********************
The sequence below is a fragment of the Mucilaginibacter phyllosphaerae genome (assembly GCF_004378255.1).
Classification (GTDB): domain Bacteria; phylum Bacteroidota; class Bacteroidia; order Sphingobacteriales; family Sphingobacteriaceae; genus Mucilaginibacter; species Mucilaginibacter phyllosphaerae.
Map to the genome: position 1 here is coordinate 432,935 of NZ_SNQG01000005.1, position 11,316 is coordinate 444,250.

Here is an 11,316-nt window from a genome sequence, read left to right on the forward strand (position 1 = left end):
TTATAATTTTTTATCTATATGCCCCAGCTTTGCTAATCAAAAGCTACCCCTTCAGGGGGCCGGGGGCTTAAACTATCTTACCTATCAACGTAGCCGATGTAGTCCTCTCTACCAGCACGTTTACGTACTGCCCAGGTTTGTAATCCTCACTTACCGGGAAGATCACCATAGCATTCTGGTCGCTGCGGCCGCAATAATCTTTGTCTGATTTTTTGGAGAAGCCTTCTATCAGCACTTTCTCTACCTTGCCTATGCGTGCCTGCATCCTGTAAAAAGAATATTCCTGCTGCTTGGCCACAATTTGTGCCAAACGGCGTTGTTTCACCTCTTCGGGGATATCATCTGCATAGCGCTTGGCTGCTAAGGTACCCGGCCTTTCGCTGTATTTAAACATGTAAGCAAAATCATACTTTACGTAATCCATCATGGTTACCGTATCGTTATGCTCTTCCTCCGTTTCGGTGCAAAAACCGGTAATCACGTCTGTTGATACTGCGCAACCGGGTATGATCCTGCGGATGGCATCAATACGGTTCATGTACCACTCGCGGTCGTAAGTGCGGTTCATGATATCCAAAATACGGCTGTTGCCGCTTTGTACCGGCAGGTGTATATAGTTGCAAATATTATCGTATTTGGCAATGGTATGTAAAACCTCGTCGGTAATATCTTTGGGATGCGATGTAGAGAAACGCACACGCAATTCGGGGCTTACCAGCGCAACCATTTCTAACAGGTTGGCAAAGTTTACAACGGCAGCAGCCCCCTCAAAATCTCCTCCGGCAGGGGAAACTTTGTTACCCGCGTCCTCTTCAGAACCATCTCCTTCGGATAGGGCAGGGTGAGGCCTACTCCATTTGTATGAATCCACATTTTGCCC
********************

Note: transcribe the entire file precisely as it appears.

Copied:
The sequence below is a fragment of the Mucilaginibacter phyllosphaerae genome (assembly GCF_004378255.1).
Classification (GTDB): domain Bacteria; phylum Bacteroidota; class Bacteroidia; order Sphingobacteriales; family Sphingobacteriaceae; genus Mucilaginibacter; species Mucilaginibacter phyllosphaerae.
Map to the genome: position 1 here is coordinate 432,935 of NZ_SNQG01000005.1, position 11,316 is coordinate 444,250.

Here is an 11,316-nt window from a genome sequence, read left to right on the forward strand (position 1 = left end):
TTATAATTTTTTATCTATATGCCCCAGCTTTGCTAATCAAAAGCTACCCCTTCAGGGGGCCGGGGGCTTAAACTATCTTACCTATCAACGTAGCCGATGTAGTCCTCTCTACCAGCACGTTTACGTACTGCCCAGGTTTGTAATCCTCACTTACCGGGAAGATCACCATAGCATTCTGGTCGCTGCGGCCGCAATAATCTTTGTCTGATTTTTTGGAGAAGCCTTCTATCAGCACTTTCTCTACCTTGCCTATGCGTGCCTGCATCCTGTAAAAAGAATATTCCTGCTGCTTGGCCACAATTTGTGCCAAACGGCGTTGTTTCACCTCTTCGGGGATATCATCTGCATAGCGCTTGGCTGCTAAGGTACCCGGCCTTTCGCTGTATTTAAACATGTAAGCAAAATCATACTTTACGTAATCCATCATGGTTACCGTATCGTTATGCTCTTCCTCCGTTTCGGTGCAAAAACCGGTAATCACGTCTGTTGATACTGCGCAACCGGGTATGATCCTGCGGATGGCATCAATACGGTTCATGTACCACTCGCGGTCGTAAGTGCGGTTCATGATATCCAAAATACGGCTGTTGCCGCTTTGTACCGGCAGGTGTATATAGTTGCAAATATTATCGTATTTGGCAATGGTATGTAAAACCTCGTCGGTAATATCTTTGGGATGCGATGTAGAGAAACGCACACGCAATTCGGGGCTTACCAGCGCAACCATTTCTAACAGGTTGGCAAAGTTTACAACGGCAGCAGCCCCCTCAAAATCTCCTCCGGCAGGGGAAACTTTGTTACCCGCGTCCTCTTCAGAACCATCTCCTTCGGATAGGGCAGGGTGAGGCCTACTCCATTTGTATGAATCCACATTTTGCCC